How aggressive can a football coach really be? In a recent Football Outsiders report, they were able to use a series of methods to assess NFL head coaches in specific situations in regards to how aggressive they coached their team. An easy example is with the 4th and 1 situation on your own 43-yard line, how often did the coach go for it, as opposed to punting. Take a look at the details of how the results were achieved:
The goal was to find a way to rank coaches based on their tendencies on fourth downs in a manner that was easy to understand but accounted for the different rates at which the average coach will choose to "go for it" in different situations. Although no NFL coach is as aggressive as the data suggests he should be, we discovered there is quite a wide range of fourth-down tendencies among coaches.
Aggressiveness Index numbers center around 1.0 and generally describe how much more (or less) likely each coach is to go for it on fourth down compared to his peers; for example, a coach with 1.20 AI is roughly 20 percent more likely to go for it than an average coach in equivalent situations. The Aggressiveness Index excludes obvious catch-up situations: third quarter, trailing by 15 or more points; fourth quarter, trailing by nine or more points; and in the last five minutes of the game, trailing by any amount. AI was expanded two years ago to include plays when the offense is on its own side of the field, excluding those obvious catch-up situations. A slightly newer version of AI we are using now also adjusts to judge coaches on all fourth-and-short opportunities, even when the play doesn't actually record as fourth-and-short because of one of those bogus delay of game penalties that moves the punter back five yards.
Now that we have that out of the way, where did Pittsburgh Steelers head coach Mike Tomlin rank among the 32 NFL coaches who made the tough decisions in 2014?
Mike Tomlin ranked 11th among all 2014 NFL coaches on the Aggressiveness Index. His overall score was a 1.10. On 4th down plays from the 31-37 yard line, Tomlin went for the first down only once out of 4 times. On 4th and 2 plays, Tomlin decided to go for it only 1 time out of 9 opportunities. On 4th and 1 plays, Tomlin had this team go for the first down three times out of 12. His overall percentages were out of 88 opportunities in 2014, Tomlin went for it 6 times.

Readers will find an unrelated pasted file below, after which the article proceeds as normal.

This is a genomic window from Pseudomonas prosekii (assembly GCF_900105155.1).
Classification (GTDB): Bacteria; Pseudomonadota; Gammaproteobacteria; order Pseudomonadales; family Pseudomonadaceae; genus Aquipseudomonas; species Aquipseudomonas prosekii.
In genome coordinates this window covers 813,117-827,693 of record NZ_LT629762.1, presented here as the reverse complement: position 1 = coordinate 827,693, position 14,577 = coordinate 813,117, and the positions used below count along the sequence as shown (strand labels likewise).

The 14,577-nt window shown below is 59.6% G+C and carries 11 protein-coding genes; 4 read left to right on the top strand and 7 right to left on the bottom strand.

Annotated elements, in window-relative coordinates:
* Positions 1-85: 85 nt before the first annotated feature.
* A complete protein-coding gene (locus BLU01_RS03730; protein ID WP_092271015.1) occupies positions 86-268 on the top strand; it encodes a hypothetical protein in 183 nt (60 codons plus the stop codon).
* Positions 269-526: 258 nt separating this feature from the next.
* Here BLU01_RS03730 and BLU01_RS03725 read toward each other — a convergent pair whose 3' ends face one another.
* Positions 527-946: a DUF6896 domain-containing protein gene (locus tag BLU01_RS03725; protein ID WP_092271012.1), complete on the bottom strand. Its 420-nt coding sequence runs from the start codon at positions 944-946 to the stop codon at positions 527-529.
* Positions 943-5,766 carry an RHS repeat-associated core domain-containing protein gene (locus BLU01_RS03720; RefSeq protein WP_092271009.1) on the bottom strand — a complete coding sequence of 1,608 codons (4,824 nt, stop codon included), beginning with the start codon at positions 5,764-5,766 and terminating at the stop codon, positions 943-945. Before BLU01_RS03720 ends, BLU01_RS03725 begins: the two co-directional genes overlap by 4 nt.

The index has more to it than just whether coaches go for it on 4th down plays, but also where they risk the possession. If the coach decides to risk going for a first down on their own 37 yard line on 4th and short would have a higher index rating than someone risking the 4th and short on the opponent's 40-yard line.
So, if Tomlin is 11th among all head coaches, who is considered the most aggressive? Sean Payton of the New Orleans Saints was the most aggressive coach with Marc Trestman of the Chicago Bears and Jim Caldwell of the Detroit Lions rounding out the top three. In terms of the AFC North, John Harbaugh of the Baltimore Ravens ranked 4th on the scale, Cleveland Browns head coach Mike Pettine ranked 8th while Cincinnati Bengals coach Marvin Lewis finished 12th.
Does a coach being aggressive in such decision making situations really matter? After all, the Saints and Bears, who's coaches were ranked No. 1 and No. 2 on this scale, failed to make the postseason. Many factors come into play when coaches have to make these key decisions: knowing your players, the overall situation of the game and the amount of risk involved.
Looking back at Tomlin's history as a coach, he has picked his spots in terms of being aggressive, and because of this Tomlin finishing in the middle of the pack seems to be just about right for the Steelers' head coach.